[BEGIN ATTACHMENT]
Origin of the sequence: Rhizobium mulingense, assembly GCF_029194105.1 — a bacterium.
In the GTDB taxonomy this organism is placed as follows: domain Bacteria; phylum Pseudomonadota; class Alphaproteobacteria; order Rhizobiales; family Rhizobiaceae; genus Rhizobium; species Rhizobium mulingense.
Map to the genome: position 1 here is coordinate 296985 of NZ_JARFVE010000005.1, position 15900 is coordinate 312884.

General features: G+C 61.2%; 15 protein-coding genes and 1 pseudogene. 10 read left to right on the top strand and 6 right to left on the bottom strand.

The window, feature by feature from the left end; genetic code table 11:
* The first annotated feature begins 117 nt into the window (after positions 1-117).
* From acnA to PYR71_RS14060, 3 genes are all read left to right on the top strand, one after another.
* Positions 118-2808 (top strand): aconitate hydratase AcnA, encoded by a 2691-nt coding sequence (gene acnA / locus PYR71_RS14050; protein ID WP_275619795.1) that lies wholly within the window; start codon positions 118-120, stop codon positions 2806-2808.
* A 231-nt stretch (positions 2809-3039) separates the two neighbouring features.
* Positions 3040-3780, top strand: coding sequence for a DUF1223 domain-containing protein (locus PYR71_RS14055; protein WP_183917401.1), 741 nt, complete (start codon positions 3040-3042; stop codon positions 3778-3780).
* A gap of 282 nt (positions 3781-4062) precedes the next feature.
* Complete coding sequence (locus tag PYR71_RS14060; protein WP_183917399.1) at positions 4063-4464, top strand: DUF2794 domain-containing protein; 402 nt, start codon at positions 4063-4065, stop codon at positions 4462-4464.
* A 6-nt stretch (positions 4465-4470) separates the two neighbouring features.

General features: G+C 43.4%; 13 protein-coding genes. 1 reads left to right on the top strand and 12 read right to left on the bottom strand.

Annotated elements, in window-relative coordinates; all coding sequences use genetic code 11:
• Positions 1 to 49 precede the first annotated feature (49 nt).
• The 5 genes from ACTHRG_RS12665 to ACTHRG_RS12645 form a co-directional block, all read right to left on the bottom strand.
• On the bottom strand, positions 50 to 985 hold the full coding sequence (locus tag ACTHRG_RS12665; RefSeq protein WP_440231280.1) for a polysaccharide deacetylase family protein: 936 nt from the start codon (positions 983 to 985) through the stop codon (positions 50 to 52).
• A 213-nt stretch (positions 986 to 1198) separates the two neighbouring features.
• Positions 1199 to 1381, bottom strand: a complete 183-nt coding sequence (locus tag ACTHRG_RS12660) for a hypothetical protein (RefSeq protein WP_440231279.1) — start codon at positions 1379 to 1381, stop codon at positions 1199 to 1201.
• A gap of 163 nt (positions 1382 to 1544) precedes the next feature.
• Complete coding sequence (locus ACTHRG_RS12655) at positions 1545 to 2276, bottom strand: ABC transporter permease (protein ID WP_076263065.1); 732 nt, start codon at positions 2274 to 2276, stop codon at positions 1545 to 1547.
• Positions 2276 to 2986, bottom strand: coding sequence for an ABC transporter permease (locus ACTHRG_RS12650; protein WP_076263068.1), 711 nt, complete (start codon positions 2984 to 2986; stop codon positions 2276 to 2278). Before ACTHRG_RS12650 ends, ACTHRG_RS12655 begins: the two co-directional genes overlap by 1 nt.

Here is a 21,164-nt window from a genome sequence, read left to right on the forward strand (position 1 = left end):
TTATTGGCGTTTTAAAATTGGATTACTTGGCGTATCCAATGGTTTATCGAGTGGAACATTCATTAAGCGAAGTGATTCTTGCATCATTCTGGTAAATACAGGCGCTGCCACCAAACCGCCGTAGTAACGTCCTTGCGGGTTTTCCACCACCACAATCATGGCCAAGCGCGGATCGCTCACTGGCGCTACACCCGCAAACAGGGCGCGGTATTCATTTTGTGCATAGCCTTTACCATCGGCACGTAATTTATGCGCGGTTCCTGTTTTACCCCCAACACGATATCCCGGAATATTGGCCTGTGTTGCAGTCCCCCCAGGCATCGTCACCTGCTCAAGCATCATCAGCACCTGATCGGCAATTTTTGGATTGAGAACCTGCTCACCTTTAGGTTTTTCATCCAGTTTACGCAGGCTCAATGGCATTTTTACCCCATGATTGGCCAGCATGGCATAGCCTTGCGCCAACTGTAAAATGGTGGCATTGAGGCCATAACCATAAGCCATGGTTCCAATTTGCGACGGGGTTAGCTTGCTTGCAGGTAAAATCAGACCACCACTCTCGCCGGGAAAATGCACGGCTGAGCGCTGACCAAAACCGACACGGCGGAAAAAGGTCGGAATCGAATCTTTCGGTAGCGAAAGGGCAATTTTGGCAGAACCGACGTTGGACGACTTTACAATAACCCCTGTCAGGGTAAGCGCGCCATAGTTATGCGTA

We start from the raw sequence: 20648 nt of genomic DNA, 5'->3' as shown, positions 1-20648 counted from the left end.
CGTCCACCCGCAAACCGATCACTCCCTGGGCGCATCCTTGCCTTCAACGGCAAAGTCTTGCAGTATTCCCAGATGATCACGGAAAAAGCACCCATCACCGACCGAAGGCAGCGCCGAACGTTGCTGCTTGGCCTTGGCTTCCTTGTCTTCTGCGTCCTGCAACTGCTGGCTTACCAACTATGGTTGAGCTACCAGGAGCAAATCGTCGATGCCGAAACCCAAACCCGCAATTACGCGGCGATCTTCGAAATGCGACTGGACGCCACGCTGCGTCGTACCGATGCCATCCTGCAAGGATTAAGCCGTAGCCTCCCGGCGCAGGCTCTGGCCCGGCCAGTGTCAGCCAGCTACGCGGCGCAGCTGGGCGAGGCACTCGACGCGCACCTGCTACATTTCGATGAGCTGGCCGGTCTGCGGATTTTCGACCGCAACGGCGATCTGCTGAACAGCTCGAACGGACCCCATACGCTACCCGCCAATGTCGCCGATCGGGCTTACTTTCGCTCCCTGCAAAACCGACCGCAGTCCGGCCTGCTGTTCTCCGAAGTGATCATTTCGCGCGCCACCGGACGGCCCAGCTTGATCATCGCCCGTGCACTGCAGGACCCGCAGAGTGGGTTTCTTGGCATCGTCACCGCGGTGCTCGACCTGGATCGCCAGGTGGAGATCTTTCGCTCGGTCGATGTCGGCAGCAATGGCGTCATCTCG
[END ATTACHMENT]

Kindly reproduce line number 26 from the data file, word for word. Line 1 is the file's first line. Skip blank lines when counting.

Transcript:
We start from the raw sequence: 20648 nt of genomic DNA, 5'->3' as shown, positions 1-20648 counted from the left end.